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Ubiquitin Has Intrinsic Proteolytic Activity: Implications for Cellular Regulation

Victor A. Fried, Harry T. Smith, Ellen Hildebrandt and Kristi Weiner
Proceedings of the National Academy of Sciences of the United States of America
Vol. 84, No. 11 (Jun. 1, 1987), pp. 3685-3689
Stable URL: http://www.jstor.org/stable/29463
Page Count: 5
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Since scans are not currently available to screen readers, please contact JSTOR User Support for access. We'll provide a PDF copy for your screen reader.
Ubiquitin Has Intrinsic Proteolytic Activity: Implications for Cellular Regulation
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Abstract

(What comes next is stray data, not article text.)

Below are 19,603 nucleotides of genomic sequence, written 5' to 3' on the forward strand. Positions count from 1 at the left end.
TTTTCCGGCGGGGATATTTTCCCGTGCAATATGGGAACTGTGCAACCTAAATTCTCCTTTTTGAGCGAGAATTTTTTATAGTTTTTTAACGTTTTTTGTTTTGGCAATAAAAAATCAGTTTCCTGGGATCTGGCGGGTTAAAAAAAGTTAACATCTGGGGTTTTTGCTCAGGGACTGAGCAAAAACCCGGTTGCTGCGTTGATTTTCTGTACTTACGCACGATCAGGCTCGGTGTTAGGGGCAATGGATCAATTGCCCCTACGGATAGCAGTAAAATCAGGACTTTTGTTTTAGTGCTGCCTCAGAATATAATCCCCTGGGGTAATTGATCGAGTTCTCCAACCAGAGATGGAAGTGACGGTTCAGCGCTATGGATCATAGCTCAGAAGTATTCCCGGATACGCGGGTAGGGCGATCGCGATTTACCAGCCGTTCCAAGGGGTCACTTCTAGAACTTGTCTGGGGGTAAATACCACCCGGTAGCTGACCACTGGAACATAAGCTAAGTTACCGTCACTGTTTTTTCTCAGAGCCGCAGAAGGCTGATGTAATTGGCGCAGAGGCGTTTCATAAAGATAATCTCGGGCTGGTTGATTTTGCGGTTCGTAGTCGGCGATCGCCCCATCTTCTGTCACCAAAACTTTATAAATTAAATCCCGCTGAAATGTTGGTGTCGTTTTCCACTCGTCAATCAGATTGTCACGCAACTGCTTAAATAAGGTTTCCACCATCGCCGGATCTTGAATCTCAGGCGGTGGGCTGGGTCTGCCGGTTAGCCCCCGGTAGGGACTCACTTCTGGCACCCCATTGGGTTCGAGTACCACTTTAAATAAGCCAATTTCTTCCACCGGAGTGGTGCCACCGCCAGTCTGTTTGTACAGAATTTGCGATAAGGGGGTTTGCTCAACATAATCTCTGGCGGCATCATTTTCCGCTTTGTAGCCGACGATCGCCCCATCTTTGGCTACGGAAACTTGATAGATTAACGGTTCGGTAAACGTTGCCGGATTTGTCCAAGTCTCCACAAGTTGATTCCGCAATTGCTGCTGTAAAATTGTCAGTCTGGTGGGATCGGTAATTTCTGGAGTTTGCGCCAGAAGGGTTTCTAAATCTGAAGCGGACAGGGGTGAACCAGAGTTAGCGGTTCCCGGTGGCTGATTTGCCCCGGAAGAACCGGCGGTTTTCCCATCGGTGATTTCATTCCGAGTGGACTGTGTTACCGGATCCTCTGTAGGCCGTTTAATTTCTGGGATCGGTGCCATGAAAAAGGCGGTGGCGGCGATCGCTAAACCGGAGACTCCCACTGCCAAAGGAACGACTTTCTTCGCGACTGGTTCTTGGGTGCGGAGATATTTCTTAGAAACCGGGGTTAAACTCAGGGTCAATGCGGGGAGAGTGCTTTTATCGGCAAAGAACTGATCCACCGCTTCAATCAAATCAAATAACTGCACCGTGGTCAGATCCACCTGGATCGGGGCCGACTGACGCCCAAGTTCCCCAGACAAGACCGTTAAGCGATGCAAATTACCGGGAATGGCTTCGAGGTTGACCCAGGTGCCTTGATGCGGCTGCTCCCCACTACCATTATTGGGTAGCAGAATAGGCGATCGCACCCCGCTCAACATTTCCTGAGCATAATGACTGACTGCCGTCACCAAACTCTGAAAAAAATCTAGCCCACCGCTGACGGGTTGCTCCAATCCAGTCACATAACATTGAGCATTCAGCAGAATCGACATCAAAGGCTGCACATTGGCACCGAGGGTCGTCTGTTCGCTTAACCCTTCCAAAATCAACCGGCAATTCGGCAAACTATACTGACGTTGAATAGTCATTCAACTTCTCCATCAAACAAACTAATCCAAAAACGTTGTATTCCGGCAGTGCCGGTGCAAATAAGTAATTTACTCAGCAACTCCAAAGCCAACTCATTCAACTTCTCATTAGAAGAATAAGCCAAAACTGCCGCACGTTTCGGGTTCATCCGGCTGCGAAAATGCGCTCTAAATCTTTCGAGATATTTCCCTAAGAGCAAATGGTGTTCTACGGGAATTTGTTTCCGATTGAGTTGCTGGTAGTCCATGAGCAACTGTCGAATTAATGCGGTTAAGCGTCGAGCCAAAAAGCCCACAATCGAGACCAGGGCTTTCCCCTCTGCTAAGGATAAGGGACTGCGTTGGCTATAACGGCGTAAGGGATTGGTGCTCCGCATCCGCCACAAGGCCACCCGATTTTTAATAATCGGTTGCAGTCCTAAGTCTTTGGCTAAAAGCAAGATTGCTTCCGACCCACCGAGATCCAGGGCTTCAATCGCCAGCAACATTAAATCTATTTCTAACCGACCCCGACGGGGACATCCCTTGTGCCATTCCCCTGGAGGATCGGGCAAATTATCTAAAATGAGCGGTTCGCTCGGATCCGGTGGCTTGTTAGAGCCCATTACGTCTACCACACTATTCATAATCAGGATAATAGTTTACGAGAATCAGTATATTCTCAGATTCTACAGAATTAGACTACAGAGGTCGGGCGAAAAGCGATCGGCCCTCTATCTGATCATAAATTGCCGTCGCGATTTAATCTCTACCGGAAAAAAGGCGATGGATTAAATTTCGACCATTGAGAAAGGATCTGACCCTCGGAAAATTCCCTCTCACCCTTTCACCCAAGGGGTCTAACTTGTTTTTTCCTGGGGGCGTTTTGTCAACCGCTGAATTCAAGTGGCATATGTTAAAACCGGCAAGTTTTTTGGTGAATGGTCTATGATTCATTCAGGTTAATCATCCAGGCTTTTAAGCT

Ubiquitin is a protein of 76 amino acids found in every eukaryotic cell. Although ubiquitin is implicated in ATP-dependent nonlysosomal protein degradation and is also conjugated to specific cellular proteins, the role played by ubiquitin in cellular events has not been defined. We report that purified ubiquitin has intrinsic proteolytic activity and demonstrate that this activity is comparable to that of other well-characterized proteases. Monoclonal antibodies specific to ubiquitin inhibit proteolysis. Ubiquitin has protease activity over a broad pH range with an optimum at pH 8.0. It is stimulated by Ca2+ and is inhibited by high concentrations of phenylmethylsulfonyl fluoride and diisopropyl fluorophosphate. Ubiquitin will cleave proteins at a limited number of sites. We propose that the ubiquitination of a protein can convert that protein into an ad hoc specific protease and models are presented as to how this can play a role in regulating a variety of cellular events.

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